The document is robust, with comprehensive background material, detailed observational requirements, analyses of shortcomings in the current observing systems, and, of course, a broad set of recommendations. I’m sure it’s not perfect, but it’s close.

Thanks to ALL who contributed.


They’ll listen if we tell them why it’s important

December 5, 2006

Our strategy of making recommendations based on the gaps between observational capabilities and requirements seems convincing and bulletproof. After all, if we need a certain level of measurement accuracy for an application, then how could any funding agency turn down a reasonable proposal to close the gap?

Well, that’s not enough. We need to be clear about the impact of more and/or better measurements. Will weather or climate predictions be improved? By how much? Will lives or infrastructure be saved? Will agricultural practices benefit? This is an obvious extension of what I said in an earlier blog entry (“Requirements”), that if an observation doesn’t have a requirement, then we shouldn’t be making it. Similarly, if improving an observation doesn’t have an impact, we shouldn’t be pursuing it. We need to tell the funding agencies what that impact is.

Of course, there’s always the possibility that we don’t yet know why we need a better measurement, but we’re pretty sure that we do. Unfortunately, “If you build it, they will come” is a harder approach to sell.



December 5, 2006

There have been many reports that give recommendations on how to improve the various observing systems. In most cases, the recommendations are based on how well we want to be able to observe a particular geophysical parameter rather than how well we need to be able to measure it. We know that we can do a better job of making an in situ measurement or estimating a value with remotely sensed data. We always want more measurements in space and time. But do we really need better and more measurements? Probably, but knowing that we can do better doesn’t necessarily justify the financial support. Why do we need a better measurement? How is the need defined?

For the Cryosphere Theme, we have taken the approach of defining observational requirements, examining the difference between our current capabilities and the requirements, and making recommendations based on the gaps. The term “requirements” is used often nowadays, but not always correctly. A measurement requirement depends on the application. Numerical weather prediction may need ice thickness at a different level of accuracy than the shipping industry. Avalanche forecasters need snow properties on a scale much different from climate models.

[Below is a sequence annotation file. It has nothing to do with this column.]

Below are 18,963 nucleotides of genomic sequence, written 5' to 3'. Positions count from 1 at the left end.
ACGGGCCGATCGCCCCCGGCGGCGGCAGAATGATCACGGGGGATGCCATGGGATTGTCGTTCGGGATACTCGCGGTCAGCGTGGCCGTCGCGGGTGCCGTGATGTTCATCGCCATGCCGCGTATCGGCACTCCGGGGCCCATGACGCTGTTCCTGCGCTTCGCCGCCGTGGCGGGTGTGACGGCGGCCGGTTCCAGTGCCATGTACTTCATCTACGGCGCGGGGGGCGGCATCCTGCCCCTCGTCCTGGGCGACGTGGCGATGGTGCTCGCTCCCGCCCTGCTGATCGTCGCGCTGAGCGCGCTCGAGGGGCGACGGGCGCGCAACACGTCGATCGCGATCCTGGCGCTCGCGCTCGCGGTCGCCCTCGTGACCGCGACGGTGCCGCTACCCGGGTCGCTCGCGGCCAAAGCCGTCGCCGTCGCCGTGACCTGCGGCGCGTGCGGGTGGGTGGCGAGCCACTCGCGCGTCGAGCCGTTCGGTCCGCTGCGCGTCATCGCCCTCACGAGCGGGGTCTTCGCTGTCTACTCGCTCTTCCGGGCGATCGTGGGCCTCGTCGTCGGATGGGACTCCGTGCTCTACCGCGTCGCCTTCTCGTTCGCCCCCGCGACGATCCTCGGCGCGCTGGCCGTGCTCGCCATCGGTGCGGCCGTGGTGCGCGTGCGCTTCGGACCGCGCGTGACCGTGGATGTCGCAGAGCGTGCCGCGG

One definition a requirement is a threshold value of accuracy below which the observation will have no significant impact on the output of the application. One can imagine that an even higher level of accuracy might yield an even greater impact in the application. We call this the objective value. Unfortunately, it is not always easy to determine these values, but we must try. After all, if an observation doesn’t have a requirement, then one could argue that we shouldn’t be making it.


Our place in the universe of observing system initiatives

November 11, 2006

With so many international groups and activities whose goal is to improve the climate observing systems, it is not unreasonable to ask what we can do by creating yet another observing system enhancement initiative. There’s GEOSS (Global Earth Observation System of Systems), GCOS (Global Climate Observing System), GOOS (Global Ocean Observing System), GTOS (Global Terrestrial Observing System), GTN-P (Global Terrestrial Network for Permafrost), and more. Then there’s IGOS, the Integrated Global Observing Strategy, and its themes. With GEO/GEOSS being the “system of systems”, the current thinking is that the IGOS themes will feed into GEOSS; i.e., GEOSS should build on the Themes.

Why do we need a cryosphere theme? It’s really very simple: different components of the cryosphere are covered by the various G*OS’s, but none of them can treat the cryosphere as a whole, and therefore do not address the synergy between observations and modeling relevant to cryospheric observations and processes. That’s what we need to do, and it is a formidable task.